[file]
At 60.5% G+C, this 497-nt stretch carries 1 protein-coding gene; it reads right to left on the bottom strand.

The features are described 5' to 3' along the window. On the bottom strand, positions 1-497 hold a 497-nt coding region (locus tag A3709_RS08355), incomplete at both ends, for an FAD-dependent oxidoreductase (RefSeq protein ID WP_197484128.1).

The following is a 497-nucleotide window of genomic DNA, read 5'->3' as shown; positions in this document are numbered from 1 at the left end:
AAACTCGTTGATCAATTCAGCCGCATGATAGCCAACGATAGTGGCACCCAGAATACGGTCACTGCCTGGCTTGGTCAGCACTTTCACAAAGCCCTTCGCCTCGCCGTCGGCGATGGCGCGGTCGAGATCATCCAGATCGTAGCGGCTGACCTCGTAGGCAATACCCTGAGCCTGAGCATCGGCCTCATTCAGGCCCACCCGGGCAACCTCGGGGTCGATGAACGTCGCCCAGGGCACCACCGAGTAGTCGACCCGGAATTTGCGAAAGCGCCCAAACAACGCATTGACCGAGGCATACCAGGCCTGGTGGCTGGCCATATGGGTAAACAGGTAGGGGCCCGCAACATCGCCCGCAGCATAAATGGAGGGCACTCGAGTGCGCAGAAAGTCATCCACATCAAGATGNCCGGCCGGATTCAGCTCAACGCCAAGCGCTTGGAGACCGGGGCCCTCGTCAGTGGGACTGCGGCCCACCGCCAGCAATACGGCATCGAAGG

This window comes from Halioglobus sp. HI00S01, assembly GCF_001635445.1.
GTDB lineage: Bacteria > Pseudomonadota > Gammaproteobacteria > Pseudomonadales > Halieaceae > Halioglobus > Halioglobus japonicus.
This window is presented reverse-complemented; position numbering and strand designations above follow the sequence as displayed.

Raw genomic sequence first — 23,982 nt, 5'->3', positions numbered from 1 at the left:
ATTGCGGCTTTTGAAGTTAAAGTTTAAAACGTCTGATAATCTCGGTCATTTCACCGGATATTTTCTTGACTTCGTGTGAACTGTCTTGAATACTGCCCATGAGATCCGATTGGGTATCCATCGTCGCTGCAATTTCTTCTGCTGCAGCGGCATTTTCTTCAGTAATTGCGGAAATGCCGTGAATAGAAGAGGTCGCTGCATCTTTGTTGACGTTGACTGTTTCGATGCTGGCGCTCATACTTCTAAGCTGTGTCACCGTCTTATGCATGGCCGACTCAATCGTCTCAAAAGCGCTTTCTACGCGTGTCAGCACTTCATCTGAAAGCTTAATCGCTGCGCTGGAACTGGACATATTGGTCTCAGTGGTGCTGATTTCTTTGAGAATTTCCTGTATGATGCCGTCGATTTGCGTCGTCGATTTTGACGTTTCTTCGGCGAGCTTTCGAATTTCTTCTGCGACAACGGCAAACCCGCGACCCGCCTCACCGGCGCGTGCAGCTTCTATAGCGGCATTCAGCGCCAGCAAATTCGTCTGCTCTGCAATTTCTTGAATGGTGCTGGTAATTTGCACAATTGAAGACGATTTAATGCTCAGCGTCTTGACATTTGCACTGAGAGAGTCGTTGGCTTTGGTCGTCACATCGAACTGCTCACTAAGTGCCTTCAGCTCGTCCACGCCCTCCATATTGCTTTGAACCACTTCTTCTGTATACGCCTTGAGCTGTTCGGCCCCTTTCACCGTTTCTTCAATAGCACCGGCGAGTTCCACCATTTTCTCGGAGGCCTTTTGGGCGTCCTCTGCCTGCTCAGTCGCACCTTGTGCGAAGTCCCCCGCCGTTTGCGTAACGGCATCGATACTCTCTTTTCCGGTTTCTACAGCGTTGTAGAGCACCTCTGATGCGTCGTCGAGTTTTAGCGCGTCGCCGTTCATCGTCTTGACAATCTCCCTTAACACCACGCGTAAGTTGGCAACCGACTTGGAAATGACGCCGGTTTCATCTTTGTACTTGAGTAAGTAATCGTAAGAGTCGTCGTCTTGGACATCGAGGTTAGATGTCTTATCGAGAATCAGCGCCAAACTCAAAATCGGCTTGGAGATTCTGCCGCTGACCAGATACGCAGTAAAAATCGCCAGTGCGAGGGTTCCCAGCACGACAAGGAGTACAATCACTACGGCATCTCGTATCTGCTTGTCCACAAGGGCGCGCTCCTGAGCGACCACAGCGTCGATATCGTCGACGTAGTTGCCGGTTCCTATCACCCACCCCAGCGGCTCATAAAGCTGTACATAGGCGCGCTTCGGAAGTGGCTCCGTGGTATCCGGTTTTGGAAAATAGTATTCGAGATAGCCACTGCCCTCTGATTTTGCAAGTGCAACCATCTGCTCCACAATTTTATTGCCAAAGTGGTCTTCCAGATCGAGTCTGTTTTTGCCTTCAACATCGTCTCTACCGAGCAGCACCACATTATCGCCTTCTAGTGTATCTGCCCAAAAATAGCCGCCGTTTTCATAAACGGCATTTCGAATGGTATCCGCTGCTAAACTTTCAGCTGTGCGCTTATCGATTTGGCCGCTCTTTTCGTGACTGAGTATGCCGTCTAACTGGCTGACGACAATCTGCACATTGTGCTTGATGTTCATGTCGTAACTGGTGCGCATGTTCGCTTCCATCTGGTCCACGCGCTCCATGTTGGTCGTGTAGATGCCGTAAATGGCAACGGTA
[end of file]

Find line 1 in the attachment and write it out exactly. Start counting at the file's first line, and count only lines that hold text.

At 60.5% G+C, this 497-nt stretch carries 1 protein-coding gene; it reads right to left on the bottom strand.